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SRQ Daily Apr 8, 2017

Saturday Perspectives Edition

Saturday Perspectives Edition

"In the face of challenges such as climate change and diseases like cancer, it is imperative that our country increase the number of scientists we produce. New College is more than doing its part."

- Donal O'Shea, New College of Florida
 

[Under The Hood]  Keep the Long View on Sunshine
Jacob Ogles, jacob.ogles@srqme.com

The Sunshine Law case against Sarasota City Commissioner Susan Chapman this week may finally have come to a close, with an appeals court affirming a court decision from last year determing the commissioner didn’t violate the law when she attended a 2013 private meeting at Tsunami where another commissioner was present. While Chapman expresses a level of vindication, the news comes a little late to provide any political bounce, weeks after Chapman’s re-election bid ended in defeat.

What I’m most hopeful for now is an end to years of hyperbole on all sides about ramifications of this case. Too many community leaders have argued Sunshine in recent years based less on the intent of law and more on whether they admire or dislike the pol at the center of any particular scandal. What’s this mean and for the future regarding how public officials can and should behave? Nothing. The same rules apply as always did, and elected officials should always adhere to those rules and avoid any appearance of impropriety, if only to avoid the embarrassment of defending their actions in court.

Certainly, Chapman’s success should be not be seen by any public official as a chance to play recklessly with the law. This case centered around whether “deliberation” occurred between Chapman and fellow Commissioner Suzanne Atwell when both were there; the courts determined it did not.

But, without getting lost in the particulars of this case, it’s notable Judge Brian Iten also concluded the commissioner’s attendance at a gathering where a colleague would be was unwise. “This Court’s ruling in this case should not be deemed an endorsement,” he wrote.

Many have asserted that a different ruling would make it impossible for two commissioners to meet at a Tiger Bay meeting or a gathering of the Coalition of City Neighborhood Associations. That’s simply not true. Two commissioners could always attend, and could listen to citizen positions on city business. What they could not do—and still cannot do—is participate and share their thoughts on to handle the issue with another voting member of their board sitting right there. The larger the meeting, the more foolish it would be to blatantly violate the law in front of so many witnesses. The more private a meeting, the worse it would appear to the broader public when facts came to light.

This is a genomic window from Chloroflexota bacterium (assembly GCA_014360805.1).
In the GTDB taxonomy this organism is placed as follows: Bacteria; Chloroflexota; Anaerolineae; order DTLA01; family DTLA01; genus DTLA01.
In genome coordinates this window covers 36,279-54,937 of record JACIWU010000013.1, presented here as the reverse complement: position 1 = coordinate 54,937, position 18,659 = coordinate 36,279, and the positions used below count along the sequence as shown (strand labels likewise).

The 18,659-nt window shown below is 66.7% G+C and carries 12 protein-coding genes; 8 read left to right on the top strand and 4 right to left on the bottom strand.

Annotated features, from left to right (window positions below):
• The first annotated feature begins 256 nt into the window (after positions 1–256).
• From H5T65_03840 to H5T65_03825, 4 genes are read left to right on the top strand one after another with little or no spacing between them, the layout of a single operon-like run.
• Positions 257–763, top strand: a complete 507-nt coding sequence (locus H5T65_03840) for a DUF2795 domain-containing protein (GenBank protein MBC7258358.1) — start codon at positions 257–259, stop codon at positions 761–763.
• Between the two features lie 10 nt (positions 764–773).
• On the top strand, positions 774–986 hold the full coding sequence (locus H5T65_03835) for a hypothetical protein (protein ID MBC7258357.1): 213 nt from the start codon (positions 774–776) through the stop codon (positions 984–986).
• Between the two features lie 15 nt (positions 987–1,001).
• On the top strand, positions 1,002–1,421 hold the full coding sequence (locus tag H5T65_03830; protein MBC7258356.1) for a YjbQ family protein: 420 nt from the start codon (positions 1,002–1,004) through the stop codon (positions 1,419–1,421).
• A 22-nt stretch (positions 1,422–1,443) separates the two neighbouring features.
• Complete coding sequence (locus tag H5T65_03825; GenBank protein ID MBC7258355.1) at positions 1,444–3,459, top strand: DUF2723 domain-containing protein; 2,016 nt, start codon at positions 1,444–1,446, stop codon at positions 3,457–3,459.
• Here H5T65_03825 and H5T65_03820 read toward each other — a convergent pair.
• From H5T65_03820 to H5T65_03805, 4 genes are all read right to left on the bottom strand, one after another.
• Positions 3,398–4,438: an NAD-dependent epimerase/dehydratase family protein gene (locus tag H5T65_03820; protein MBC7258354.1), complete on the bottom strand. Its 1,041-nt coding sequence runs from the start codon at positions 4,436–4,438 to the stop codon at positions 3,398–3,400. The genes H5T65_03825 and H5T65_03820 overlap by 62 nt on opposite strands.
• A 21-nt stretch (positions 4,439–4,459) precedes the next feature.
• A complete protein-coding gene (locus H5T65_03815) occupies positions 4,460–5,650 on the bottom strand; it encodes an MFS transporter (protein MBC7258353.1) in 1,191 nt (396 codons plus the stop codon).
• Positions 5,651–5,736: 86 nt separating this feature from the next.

I’m Sunshine Law cases in Florida that resulted in officials getting admonished for minor infractions and other instances where officials got away with brazen action with no consequence. In the mid-200s, I recall a state attorney’s office threatening action on a Cape Coral councilman, who eventually had to attend remedial training on the law, after he was caught on camera discussing an issue with a colleague at the dais during a five-minute break at a meeting. Meanwhile, a few years earlier, three Lake County commissioners suffered no consequence after taking a four-hours-both-ways trip to Tallahassee in the same van and coincidentally days later called to fire the county administrator in a 3-2 vote; you see the law allowed the officials to drive to the capital together so long as they don’t discuss county business, and they swore they did not.

So yeah, this law’s funny sometimes. And both sides get pretty self-righteous about it. But it remains a safeguard on government transparency— something Floridians take for granted. Elected officials should always be able to hear from constituents about important civic matters, but the decision-making process on determining solutions should be something we all can see. Let’s hope high emotion over certain isolated events never leads lawmakers to compromise that ideal.

Jacob Ogles is contributing senior editor to SRQ Media Group. 

[GCBX]  Bright Opportunities in Workforce
Mary Dougherty-Slapp

It’s that time of year when many local high school students (and their parents) are starting to prepare for graduation. While some teens may already have their next steps firmly locked in place, others might be unsure about what happens after high school or feel pressured to head down a path that’s just not right for them.

Those students might find that a career in the construction industry could be an ideal fit. Students who are tactile learners and enjoy working with their hands often blossom in this field, finding well-paying, steady work and even going on to establish their own businesses one day.

Based on what I hear from the Gulf Coast Builders Exchange members, we need our local kids to get interested in our industry. Cultivating and retaining a workforce is the biggest issue we face in the construction industry today. Builders are busy again and in need of qualified employees and subcontractors to do everything from drywall to ductwork, as well as manage and supervise projects.

The problem is a lot of these workers left during the recession, and it doesn’t look like they’re coming back. And with many of the folks involved in our industry in their 40s and 50s, there’s an impeding tsunami of retirements coming down the road.